Can a court disregard a previous court judgment: the Constitutional Court answers in the affirmative
Justice is the cornerstone of societies and ensuring justice starts with protecting the right of access to the courts. However, sometimes, even seemingly final court decisions may be disregarded in the event of a violation of the right of access to the courts. How? This article highlights the importance of access to justice and how it can affect judgments.
Right of Access to Court: The First Step to Justice
The right of access to a court represents the right of every individual to participate in a fair judicial process in the pursuit of justice. This right is guaranteed by the legal provisions such as Article 36 of the Turkish Constitution.
Is it Possible to Disregard Final Judgments?
Yes, in the event of violating the right of access to a court, even a previously finalized court decision can be disregarded, according to the Constitutional Court’s recent judgment.
In this decision, the applicant requested pecuniary and non-pecuniary compensation from the employer, claiming that he was disabled as a result of a work accident. As a result of the examination, the applicant’s disability rate was initially determined as 0% but was later corrected to 24% after the applicant’s objection.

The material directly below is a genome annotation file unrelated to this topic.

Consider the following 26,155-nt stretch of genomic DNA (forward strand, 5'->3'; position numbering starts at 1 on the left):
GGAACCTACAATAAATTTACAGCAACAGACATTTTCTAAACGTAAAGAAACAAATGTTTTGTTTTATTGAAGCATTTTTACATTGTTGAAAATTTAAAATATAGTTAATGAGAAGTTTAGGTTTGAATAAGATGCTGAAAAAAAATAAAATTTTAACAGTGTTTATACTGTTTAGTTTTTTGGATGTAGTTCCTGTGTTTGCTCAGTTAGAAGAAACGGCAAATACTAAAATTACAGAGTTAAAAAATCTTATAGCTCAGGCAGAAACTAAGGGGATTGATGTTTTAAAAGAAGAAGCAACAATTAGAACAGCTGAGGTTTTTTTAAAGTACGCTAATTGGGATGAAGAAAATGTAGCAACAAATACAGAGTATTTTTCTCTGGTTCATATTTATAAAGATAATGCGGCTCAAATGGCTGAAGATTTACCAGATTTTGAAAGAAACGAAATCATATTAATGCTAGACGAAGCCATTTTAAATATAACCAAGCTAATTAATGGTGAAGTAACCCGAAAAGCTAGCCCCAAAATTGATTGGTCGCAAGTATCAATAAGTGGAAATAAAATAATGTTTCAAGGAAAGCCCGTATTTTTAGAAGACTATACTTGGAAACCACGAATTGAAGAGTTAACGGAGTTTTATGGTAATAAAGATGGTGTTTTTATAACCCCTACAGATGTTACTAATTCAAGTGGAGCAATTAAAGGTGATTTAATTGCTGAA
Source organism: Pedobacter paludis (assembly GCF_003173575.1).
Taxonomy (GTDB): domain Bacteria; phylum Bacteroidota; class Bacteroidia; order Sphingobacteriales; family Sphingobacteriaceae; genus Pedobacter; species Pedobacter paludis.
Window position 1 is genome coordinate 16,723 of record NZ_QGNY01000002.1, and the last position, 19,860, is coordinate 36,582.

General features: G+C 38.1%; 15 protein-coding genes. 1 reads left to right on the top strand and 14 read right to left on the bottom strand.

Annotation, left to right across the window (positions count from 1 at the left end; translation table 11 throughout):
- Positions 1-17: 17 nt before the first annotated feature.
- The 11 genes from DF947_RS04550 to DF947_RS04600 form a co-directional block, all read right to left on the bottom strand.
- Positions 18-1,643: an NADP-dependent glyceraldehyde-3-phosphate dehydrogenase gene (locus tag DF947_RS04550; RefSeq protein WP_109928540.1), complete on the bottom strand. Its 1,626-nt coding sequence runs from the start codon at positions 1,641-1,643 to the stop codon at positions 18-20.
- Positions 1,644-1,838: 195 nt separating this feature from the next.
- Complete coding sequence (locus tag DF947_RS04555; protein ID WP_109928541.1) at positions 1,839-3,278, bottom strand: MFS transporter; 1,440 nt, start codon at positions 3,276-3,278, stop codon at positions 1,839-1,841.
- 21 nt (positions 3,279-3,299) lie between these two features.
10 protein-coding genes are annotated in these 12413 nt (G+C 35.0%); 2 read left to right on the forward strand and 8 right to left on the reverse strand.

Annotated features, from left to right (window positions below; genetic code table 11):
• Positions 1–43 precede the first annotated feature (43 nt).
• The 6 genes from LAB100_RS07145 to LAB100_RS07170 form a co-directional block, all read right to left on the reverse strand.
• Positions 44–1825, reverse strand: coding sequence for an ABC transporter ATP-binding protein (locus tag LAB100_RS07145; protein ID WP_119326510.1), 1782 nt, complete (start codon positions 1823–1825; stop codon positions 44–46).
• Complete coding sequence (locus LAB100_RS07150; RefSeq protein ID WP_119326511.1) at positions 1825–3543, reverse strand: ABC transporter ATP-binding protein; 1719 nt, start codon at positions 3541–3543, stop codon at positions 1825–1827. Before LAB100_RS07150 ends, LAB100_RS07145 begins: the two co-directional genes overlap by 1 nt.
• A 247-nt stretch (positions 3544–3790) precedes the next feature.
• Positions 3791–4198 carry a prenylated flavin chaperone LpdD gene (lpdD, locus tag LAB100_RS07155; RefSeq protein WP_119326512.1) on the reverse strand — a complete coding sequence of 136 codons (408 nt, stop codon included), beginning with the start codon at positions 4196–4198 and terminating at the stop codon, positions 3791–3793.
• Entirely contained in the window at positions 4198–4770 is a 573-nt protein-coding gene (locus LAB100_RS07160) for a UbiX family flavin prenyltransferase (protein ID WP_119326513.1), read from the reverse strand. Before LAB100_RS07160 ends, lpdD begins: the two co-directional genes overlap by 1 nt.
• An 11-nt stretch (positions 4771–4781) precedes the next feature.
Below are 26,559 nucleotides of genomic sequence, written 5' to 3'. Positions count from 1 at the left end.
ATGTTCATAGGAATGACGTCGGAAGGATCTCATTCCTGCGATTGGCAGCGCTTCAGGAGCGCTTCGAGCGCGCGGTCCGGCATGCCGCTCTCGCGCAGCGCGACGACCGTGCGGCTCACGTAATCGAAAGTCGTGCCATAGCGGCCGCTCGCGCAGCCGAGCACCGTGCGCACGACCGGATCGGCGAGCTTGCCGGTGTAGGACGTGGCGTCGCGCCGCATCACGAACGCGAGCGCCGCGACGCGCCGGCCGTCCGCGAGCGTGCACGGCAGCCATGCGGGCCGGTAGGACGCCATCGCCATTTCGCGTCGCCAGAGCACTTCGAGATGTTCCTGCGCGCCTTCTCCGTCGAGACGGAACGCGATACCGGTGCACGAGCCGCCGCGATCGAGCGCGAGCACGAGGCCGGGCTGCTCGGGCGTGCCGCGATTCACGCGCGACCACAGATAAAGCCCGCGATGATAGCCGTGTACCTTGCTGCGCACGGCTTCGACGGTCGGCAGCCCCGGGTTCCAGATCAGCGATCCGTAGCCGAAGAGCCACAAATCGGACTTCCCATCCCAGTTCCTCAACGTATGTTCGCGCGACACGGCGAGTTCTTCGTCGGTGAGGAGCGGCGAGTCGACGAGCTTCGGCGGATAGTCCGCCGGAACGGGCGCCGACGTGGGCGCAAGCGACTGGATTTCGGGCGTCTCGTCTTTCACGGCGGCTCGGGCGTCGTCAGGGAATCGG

In the first compensation case, the court partially accepted the compensation claim, accepting that the employer and the applicant were at fault for the 0% disability rate.
In the second compensation case filed after the correction of the disability rate, the court awarded a higher pecuniary and non-pecuniary compensation in favor of the applicant. Thereupon, the employer filed an appeal with the Court of Appeal and the court reversed the local court’s decision, stating that the previous case with the same object was finalized. The applicant subsequently requested the correction of the decision, but this request was also rejected. Then, the applicant claimed that this decision was unconstitutional and brought the matter to the Constitutional Court. The Constitutional Court stated in its decision that the applicant claimed that his right of access to the court was violated based on Article 36 of the Turkish Constitution and that this claim was admissible. Assessing the applicant’s case, the court argued that the processes of determining the rate of disability and the compensation case were handled separately and therefore it was unfair to dismiss the second case for a reason that was not based on a final judgment. The Constitutional Court stated that the administration played a role in delaying the process of determining the rate of disability and that the courts strictly interpreted the procedural rules, making it almost impossible for the applicant to access the court.
Turkish Civil Procedure Law already provides statutory footing for the annulment of a court judgment. However, the fact that a court judgment, which constitutes res judicata, can, in exceptional circumstances and with the view of providing justice, be disregarded, despite not having been annulled, is a new concept introduced by the Constitutional Court into Turkish law. The ramifications of the decision in question are, however, not clear, since the courts may now use wide discretion to disregard prior court judgments.
This article has been authored by Ergin Mizrahi, LL.M. (Senior Partner and Head of Disputes) and Alara Unal Orak (Senior Associate).